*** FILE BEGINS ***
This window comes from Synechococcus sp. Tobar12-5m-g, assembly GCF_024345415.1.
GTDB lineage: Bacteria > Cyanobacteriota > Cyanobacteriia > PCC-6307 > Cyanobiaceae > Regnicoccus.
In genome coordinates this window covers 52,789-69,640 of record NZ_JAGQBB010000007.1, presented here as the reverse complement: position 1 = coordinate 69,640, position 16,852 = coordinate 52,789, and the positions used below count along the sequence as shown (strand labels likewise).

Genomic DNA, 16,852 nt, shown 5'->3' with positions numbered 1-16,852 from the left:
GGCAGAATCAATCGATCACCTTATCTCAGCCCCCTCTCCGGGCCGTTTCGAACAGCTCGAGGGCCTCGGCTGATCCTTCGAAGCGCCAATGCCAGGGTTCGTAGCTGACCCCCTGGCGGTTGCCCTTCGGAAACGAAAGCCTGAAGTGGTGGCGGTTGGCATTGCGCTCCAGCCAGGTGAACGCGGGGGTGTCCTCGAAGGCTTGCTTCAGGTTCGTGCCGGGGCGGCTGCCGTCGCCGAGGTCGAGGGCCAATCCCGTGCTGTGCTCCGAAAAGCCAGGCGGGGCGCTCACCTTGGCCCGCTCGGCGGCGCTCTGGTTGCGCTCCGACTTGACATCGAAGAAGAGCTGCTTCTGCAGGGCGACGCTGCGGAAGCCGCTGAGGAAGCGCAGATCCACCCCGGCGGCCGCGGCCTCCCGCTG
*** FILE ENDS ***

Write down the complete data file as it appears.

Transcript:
This window comes from Synechococcus sp. Tobar12-5m-g, assembly GCF_024345415.1.
GTDB lineage: Bacteria > Cyanobacteriota > Cyanobacteriia > PCC-6307 > Cyanobiaceae > Regnicoccus.
In genome coordinates this window covers 52,789-69,640 of record NZ_JAGQBB010000007.1, presented here as the reverse complement: position 1 = coordinate 69,640, position 16,852 = coordinate 52,789, and the positions used below count along the sequence as shown (strand labels likewise).

Genomic DNA, 16,852 nt, shown 5'->3' with positions numbered 1-16,852 from the left:
GGCAGAATCAATCGATCACCTTATCTCAGCCCCCTCTCCGGGCCGTTTCGAACAGCTCGAGGGCCTCGGCTGATCCTTCGAAGCGCCAATGCCAGGGTTCGTAGCTGACCCCCTGGCGGTTGCCCTTCGGAAACGAAAGCCTGAAGTGGTGGCGGTTGGCATTGCGCTCCAGCCAGGTGAACGCGGGGGTGTCCTCGAAGGCTTGCTTCAGGTTCGTGCCGGGGCGGCTGCCGTCGCCGAGGTCGAGGGCCAATCCCGTGCTGTGCTCCGAAAAGCCAGGCGGGGCGCTCACCTTGGCCCGCTCGGCGGCGCTCTGGTTGCGCTCCGACTTGACATCGAAGAAGAGCTGCTTCTGCAGGGCGACGCTGCGGAAGCCGCTGAGGAAGCGCAGATCCACCCCGGCGGCCGCGGCCTCCCGCTG